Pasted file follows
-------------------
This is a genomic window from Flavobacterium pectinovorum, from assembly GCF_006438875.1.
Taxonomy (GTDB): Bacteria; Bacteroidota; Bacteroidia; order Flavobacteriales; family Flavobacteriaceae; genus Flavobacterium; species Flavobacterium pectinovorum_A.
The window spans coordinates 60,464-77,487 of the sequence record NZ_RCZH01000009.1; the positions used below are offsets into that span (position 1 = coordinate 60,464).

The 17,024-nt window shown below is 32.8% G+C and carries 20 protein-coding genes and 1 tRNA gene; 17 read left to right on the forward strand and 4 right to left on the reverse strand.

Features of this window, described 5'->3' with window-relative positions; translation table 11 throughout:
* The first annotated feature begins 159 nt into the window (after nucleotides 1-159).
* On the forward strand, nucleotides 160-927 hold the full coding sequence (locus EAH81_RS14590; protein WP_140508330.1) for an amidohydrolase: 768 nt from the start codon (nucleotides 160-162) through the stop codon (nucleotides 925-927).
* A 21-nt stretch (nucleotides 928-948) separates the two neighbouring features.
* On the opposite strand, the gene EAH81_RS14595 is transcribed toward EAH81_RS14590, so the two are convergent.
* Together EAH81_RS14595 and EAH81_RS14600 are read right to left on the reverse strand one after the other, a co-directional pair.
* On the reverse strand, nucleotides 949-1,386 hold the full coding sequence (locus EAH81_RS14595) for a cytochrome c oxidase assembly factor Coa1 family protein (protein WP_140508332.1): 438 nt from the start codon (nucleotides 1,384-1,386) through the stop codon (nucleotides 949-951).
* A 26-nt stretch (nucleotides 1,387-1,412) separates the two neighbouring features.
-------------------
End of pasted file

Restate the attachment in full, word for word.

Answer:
This is a genomic window from Flavobacterium pectinovorum, from assembly GCF_006438875.1.
Taxonomy (GTDB): Bacteria; Bacteroidota; Bacteroidia; order Flavobacteriales; family Flavobacteriaceae; genus Flavobacterium; species Flavobacterium pectinovorum_A.
The window spans coordinates 60,464-77,487 of the sequence record NZ_RCZH01000009.1; the positions used below are offsets into that span (position 1 = coordinate 60,464).

The 17,024-nt window shown below is 32.8% G+C and carries 20 protein-coding genes and 1 tRNA gene; 17 read left to right on the forward strand and 4 right to left on the reverse strand.

Features of this window, described 5'->3' with window-relative positions; translation table 11 throughout:
* The first annotated feature begins 159 nt into the window (after nucleotides 1-159).
* On the forward strand, nucleotides 160-927 hold the full coding sequence (locus EAH81_RS14590; protein WP_140508330.1) for an amidohydrolase: 768 nt from the start codon (nucleotides 160-162) through the stop codon (nucleotides 925-927).
* A 21-nt stretch (nucleotides 928-948) separates the two neighbouring features.
* On the opposite strand, the gene EAH81_RS14595 is transcribed toward EAH81_RS14590, so the two are convergent.
* Together EAH81_RS14595 and EAH81_RS14600 are read right to left on the reverse strand one after the other, a co-directional pair.
* On the reverse strand, nucleotides 949-1,386 hold the full coding sequence (locus EAH81_RS14595) for a cytochrome c oxidase assembly factor Coa1 family protein (protein WP_140508332.1): 438 nt from the start codon (nucleotides 1,384-1,386) through the stop codon (nucleotides 949-951).
* A 26-nt stretch (nucleotides 1,387-1,412) separates the two neighbouring features.